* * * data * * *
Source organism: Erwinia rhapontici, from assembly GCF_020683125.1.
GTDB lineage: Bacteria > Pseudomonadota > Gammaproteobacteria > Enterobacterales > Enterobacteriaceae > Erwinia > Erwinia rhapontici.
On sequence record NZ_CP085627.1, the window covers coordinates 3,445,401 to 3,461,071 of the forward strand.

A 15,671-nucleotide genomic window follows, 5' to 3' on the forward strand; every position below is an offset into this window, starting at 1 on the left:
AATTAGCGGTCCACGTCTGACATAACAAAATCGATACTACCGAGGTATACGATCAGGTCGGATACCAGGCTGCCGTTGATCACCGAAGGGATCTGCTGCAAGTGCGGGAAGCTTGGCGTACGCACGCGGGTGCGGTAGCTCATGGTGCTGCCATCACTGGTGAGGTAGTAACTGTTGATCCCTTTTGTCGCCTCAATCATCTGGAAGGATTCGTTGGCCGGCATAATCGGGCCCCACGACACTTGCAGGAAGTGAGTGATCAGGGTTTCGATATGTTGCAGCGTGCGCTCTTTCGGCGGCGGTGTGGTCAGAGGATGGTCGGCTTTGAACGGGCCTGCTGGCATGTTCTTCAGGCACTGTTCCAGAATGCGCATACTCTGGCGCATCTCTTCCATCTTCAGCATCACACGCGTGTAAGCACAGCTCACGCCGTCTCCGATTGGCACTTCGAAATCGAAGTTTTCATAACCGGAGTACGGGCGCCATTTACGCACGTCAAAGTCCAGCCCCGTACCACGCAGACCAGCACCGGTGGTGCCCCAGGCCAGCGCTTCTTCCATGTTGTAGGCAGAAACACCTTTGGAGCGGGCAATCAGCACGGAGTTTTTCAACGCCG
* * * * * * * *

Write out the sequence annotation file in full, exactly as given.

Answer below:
Source organism: Erwinia rhapontici, from assembly GCF_020683125.1.
GTDB lineage: Bacteria > Pseudomonadota > Gammaproteobacteria > Enterobacterales > Enterobacteriaceae > Erwinia > Erwinia rhapontici.
On sequence record NZ_CP085627.1, the window covers coordinates 3,445,401 to 3,461,071 of the forward strand.

A 15,671-nucleotide genomic window follows, 5' to 3' on the forward strand; every position below is an offset into this window, starting at 1 on the left:
AATTAGCGGTCCACGTCTGACATAACAAAATCGATACTACCGAGGTATACGATCAGGTCGGATACCAGGCTGCCGTTGATCACCGAAGGGATCTGCTGCAAGTGCGGGAAGCTTGGCGTACGCACGCGGGTGCGGTAGCTCATGGTGCTGCCATCACTGGTGAGGTAGTAACTGTTGATCCCTTTTGTCGCCTCAATCATCTGGAAGGATTCGTTGGCCGGCATAATCGGGCCCCACGACACTTGCAGGAAGTGAGTGATCAGGGTTTCGATATGTTGCAGCGTGCGCTCTTTCGGCGGCGGTGTGGTCAGAGGATGGTCGGCTTTGAACGGGCCTGCTGGCATGTTCTTCAGGCACTGTTCCAGAATGCGCATACTCTGGCGCATCTCTTCCATCTTCAGCATCACACGCGTGTAAGCACAGCTCACGCCGTCTCCGATTGGCACTTCGAAATCGAAGTTTTCATAACCGGAGTACGGGCGCCATTTACGCACGTCAAAGTCCAGCCCCGTACCACGCAGACCAGCACCGGTGGTGCCCCAGGCCAGCGCTTCTTCCATGTTGTAGGCAGAAACACCTTTGGAGCGGGCAATCAGCACGGAGTTTTTCAACGCCG